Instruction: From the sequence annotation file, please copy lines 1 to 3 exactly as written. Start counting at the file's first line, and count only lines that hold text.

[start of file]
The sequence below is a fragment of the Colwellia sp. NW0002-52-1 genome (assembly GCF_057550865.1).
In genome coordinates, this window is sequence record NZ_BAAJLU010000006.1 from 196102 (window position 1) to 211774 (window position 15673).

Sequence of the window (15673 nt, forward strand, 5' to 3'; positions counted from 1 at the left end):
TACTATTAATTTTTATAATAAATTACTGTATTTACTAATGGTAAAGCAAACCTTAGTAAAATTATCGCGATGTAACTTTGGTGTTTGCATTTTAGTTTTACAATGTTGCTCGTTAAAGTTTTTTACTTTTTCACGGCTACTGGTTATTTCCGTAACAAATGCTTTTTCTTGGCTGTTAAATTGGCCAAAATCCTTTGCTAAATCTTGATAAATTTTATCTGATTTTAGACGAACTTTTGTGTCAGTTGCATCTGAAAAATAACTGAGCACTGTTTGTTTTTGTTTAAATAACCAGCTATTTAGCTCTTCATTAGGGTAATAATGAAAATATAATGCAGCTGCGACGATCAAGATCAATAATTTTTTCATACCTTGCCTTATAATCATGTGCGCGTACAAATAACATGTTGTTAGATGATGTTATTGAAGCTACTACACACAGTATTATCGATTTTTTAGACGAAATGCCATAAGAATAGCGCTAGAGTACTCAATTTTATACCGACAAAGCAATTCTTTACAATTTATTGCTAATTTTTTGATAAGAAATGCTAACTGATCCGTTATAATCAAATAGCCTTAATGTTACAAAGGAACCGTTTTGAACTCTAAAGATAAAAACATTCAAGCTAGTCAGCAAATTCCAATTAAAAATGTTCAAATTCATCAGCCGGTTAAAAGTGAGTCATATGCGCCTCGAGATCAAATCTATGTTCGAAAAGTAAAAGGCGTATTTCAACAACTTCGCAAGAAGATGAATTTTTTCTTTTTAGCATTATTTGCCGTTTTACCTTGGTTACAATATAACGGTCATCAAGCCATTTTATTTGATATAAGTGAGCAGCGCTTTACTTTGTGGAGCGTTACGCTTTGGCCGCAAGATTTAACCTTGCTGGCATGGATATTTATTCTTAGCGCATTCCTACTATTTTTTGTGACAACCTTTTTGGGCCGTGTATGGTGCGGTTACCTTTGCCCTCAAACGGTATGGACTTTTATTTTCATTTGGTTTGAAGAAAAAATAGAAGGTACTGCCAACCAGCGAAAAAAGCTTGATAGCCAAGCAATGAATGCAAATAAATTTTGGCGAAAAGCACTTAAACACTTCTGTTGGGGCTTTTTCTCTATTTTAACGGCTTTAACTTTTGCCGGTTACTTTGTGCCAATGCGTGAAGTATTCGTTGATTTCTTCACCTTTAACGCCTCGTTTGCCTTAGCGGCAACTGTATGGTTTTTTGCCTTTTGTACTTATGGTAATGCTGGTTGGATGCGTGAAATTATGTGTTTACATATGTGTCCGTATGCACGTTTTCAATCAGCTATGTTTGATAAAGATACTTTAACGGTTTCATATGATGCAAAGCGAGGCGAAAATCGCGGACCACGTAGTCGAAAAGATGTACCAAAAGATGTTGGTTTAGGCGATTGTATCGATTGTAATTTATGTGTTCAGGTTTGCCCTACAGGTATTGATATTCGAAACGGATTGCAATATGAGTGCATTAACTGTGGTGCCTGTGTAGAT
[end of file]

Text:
The sequence below is a fragment of the Colwellia sp. NW0002-52-1 genome (assembly GCF_057550865.1).
In genome coordinates, this window is sequence record NZ_BAAJLU010000006.1 from 196102 (window position 1) to 211774 (window position 15673).

Sequence of the window (15673 nt, forward strand, 5' to 3'; positions counted from 1 at the left end):